If you don’t have the ICD2 programmer hardware or the piklab-prog program installed, upload the HEX file to the PIC manually and start the chip. Otherwise, the prog command can be used:
> (prog "/tmp/monitor.hex")
Now it’s possible to send commands to the PIC using the forth-command function. The ping command will query the chip for its identification string.
> (forth-command "ping")
A convenient way to write a Forth application on a microcontroller with flash memory is to split it in two parts: one part is kept constant: generated as a HEX file and uploaded once, while the other part can be modified dynamically with the chip running. In our case the constant part is just the interpreter that enables run-time interaction.
The data written out by save-dict is the metadata necessary to interact with the programmed target. For maximum flexibility, it’s implemented as a Scheme script that can contain arbitrary code, so be careful with trusting dictionary files from others! This is what the contents looks like.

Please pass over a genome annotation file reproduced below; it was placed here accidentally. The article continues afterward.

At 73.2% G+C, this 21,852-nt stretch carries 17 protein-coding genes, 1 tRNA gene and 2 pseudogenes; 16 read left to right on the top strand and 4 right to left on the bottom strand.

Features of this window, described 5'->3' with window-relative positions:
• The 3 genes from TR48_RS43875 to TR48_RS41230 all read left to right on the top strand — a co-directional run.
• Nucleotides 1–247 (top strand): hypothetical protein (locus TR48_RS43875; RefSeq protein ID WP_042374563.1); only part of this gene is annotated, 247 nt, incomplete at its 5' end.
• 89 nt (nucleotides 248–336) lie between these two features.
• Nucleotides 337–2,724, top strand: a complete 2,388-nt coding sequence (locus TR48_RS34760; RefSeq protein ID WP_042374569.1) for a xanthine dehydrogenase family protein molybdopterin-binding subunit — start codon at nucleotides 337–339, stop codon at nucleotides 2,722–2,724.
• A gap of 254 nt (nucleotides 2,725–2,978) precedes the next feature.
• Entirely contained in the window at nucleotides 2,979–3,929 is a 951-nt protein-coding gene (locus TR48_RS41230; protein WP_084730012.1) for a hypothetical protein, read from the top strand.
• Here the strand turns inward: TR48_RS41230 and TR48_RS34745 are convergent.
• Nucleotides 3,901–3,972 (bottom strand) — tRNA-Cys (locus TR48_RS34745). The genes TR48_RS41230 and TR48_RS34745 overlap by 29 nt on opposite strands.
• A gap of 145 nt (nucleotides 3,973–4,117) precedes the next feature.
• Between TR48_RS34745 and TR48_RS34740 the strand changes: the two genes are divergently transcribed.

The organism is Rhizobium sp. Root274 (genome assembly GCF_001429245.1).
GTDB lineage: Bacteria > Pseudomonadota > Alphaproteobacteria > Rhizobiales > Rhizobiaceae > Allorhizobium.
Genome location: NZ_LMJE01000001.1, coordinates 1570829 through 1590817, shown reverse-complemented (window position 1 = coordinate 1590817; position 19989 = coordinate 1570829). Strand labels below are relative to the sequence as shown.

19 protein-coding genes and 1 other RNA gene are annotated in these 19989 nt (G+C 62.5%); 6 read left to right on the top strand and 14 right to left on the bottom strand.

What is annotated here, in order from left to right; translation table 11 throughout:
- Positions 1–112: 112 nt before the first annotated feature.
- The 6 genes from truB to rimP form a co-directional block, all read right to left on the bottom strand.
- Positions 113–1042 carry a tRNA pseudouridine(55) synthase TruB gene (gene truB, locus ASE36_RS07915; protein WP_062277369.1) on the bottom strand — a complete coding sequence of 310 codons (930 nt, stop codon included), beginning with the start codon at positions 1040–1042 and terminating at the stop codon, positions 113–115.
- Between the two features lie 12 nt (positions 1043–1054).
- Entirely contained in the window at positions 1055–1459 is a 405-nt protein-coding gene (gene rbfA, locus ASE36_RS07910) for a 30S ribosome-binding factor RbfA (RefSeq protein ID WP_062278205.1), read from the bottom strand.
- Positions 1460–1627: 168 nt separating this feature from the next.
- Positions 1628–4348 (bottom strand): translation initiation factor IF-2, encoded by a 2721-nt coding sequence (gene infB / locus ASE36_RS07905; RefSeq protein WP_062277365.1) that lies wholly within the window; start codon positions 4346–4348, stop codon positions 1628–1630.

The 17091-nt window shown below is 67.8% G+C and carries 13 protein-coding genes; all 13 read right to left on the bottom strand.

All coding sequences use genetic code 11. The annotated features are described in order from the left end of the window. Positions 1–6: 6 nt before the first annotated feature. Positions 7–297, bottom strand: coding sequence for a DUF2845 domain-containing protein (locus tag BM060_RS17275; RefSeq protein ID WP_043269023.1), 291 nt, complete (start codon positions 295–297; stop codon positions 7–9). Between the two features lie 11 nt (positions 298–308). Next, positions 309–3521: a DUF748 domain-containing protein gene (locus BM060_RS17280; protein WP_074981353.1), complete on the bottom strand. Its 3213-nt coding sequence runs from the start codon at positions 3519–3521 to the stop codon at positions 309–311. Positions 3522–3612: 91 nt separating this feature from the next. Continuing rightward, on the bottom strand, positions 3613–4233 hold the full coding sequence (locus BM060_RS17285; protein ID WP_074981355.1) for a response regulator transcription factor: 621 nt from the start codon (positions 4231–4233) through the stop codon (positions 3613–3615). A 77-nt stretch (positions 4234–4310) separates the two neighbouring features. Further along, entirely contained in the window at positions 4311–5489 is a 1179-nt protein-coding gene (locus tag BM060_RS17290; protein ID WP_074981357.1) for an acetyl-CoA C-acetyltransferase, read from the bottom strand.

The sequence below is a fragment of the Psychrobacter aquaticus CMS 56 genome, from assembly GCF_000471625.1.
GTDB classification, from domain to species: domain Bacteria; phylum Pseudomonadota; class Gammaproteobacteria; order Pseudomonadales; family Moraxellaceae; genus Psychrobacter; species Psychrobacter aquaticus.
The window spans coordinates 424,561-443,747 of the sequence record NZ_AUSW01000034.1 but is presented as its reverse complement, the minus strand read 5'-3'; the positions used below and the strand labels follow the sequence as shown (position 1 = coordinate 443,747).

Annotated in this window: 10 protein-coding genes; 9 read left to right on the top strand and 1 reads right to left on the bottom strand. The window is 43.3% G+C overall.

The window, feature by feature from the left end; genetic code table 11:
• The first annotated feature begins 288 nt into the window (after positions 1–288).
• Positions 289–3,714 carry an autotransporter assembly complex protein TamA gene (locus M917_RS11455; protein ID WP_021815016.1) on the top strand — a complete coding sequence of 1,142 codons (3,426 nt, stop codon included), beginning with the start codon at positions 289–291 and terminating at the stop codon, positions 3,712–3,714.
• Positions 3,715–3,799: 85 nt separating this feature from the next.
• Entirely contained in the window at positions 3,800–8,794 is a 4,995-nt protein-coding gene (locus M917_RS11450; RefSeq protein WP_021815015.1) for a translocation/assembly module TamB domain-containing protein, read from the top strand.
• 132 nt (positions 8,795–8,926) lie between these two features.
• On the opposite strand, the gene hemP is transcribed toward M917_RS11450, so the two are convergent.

> (prj-eval '(write-dict))
The script starts with a require statement that loads the compiler code and a command that initializes a clean compiler namespace. The words! command initialize the target dictionary which maps symbolic words to word addresses. Further the script initializes the console the project was connected to and the memory allocation pointers indicating the free memory region usable for incremental development.
To use the dictionary file generated in the previous section, start MzScheme as mzscheme -if /tmp/monitor.dict, or load it at the prompt:
> (load "/tmp/monitor.dict")
Note that loading a dictionary file will create a new project namespace, and will discard the one that is active if it is not saved anywhere. At this point, the chip is in an undefined run-time state and it can still contain leftovers from previous sessions. To reset the chip do
> (forth-command "cold")
to clean the flash leaving only the base application do
> (forth-command "empty")
The numbers printed (if any) are the blocks that are erased. This will bring the state back to where it was after the dictionary file got saved to disk. Instead of using forth-command all the time, we define a shortcut.